These economists think the BoC will cut rates next week

The Bank of Canada is preparing for its next interest rate announcement, but will it follow many of its global peers and make a cut?
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The Bank of Canada is preparing for its next interest rate announcement, but will it follow many of its global peers and make a cut?

Recent opinion has suggested that Canada’s central banks will not follow the global trend and will instead hold pat on interest rates, possibly until late 2020.

But two leading economists believe that the meeting on September 4 will bring a rate cut due to trade and political issues that may warrant an earlier move.

Concordia University professor Moshe Lander and Atif Kubursi, president of Econometric Research, are in the minority among a panel of economists and housing market experts convened by comparison site Finder.com.

They point to the slowing US economy; economic troubles in the UK, China, and Germany; and the federal election; as factors that could tip Governor Stephen Poloz and his team to cut rates.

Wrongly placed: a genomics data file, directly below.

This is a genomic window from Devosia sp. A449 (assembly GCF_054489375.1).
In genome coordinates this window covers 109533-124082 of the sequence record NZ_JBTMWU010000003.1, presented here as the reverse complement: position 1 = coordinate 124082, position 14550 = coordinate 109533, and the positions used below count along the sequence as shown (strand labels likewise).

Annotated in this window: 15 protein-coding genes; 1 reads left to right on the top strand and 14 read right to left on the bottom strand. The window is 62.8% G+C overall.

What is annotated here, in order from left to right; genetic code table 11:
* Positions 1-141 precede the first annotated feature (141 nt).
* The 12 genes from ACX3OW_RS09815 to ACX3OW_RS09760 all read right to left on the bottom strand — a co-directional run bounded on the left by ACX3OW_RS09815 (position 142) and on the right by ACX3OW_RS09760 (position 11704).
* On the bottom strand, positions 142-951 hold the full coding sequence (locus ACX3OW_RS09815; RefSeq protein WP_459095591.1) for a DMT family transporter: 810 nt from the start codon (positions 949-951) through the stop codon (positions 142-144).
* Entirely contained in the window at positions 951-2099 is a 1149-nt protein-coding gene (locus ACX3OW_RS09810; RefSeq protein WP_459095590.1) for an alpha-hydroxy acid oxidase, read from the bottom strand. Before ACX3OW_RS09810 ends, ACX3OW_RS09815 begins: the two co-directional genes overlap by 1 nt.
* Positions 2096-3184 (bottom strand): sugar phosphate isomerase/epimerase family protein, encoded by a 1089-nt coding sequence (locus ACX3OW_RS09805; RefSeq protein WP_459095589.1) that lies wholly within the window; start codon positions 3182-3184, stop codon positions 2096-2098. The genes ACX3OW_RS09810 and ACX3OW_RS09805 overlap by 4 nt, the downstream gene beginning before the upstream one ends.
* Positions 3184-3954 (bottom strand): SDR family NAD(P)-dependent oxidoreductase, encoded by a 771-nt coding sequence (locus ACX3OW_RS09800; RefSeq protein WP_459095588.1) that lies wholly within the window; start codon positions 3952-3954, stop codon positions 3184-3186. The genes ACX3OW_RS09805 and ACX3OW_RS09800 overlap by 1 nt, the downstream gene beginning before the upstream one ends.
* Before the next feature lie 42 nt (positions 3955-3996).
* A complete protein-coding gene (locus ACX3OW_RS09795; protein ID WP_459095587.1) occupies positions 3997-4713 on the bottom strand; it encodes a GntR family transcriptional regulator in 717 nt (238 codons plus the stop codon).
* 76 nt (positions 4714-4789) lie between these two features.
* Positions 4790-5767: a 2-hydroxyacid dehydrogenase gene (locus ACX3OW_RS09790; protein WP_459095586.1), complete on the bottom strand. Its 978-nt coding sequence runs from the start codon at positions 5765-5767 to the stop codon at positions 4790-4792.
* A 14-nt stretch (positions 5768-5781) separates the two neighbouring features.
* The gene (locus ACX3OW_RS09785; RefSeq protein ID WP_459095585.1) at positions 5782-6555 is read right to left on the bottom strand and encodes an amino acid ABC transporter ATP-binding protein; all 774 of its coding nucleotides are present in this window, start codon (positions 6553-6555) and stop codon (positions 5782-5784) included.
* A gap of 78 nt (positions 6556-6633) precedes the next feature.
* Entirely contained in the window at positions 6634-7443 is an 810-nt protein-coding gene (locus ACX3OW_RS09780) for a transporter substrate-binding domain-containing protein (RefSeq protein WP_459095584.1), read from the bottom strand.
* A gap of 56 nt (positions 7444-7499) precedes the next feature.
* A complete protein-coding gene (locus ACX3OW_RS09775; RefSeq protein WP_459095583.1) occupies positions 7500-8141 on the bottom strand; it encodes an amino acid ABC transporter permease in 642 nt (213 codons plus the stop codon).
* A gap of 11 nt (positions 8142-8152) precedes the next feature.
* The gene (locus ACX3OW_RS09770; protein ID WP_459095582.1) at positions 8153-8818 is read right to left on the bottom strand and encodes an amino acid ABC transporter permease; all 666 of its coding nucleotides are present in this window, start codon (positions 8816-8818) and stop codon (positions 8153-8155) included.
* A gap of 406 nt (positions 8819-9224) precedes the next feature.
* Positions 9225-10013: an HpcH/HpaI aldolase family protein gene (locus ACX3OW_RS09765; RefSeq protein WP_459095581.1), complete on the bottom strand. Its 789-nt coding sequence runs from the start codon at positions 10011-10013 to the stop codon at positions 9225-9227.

The other 10 members of the panel believe that the BoC will keep rates on hold, but a total of 4 think the bank should make a cut. All agree that its next move, whenever that comes, will be a reduction.

“Domestic economic conditions do not warrant a change in the Bank of Canada’s target overnight rate at this stage: inflation is at target, real policy rates are negative, the housing market is strengthening, household credit growth is firming, and wage growth is very strong,” said Brett House, deputy chief economist at ScotiaBank.

Negative rates?

Could the BoC follow some of its peers and cut to negative interest rates?

“Whenever the next recession comes, the Bank of Canada should set a negative interest rate,” said Angelo Melino, professor at the University of Toronto.

And there could also be some other less common monetary policies ahead if recession bites.

“If the economy experienced a significant downturn, the Bank could possibly find itself turning to more unconventional monetary tools such as quantitative easing,” said Alicia MacDonald, principal economist at the Conference Board of Canada.

The full report is at https://www.finder.com/ca/bank-of-canada-interest-rate-forecast

Steve Randell

Steve Randell

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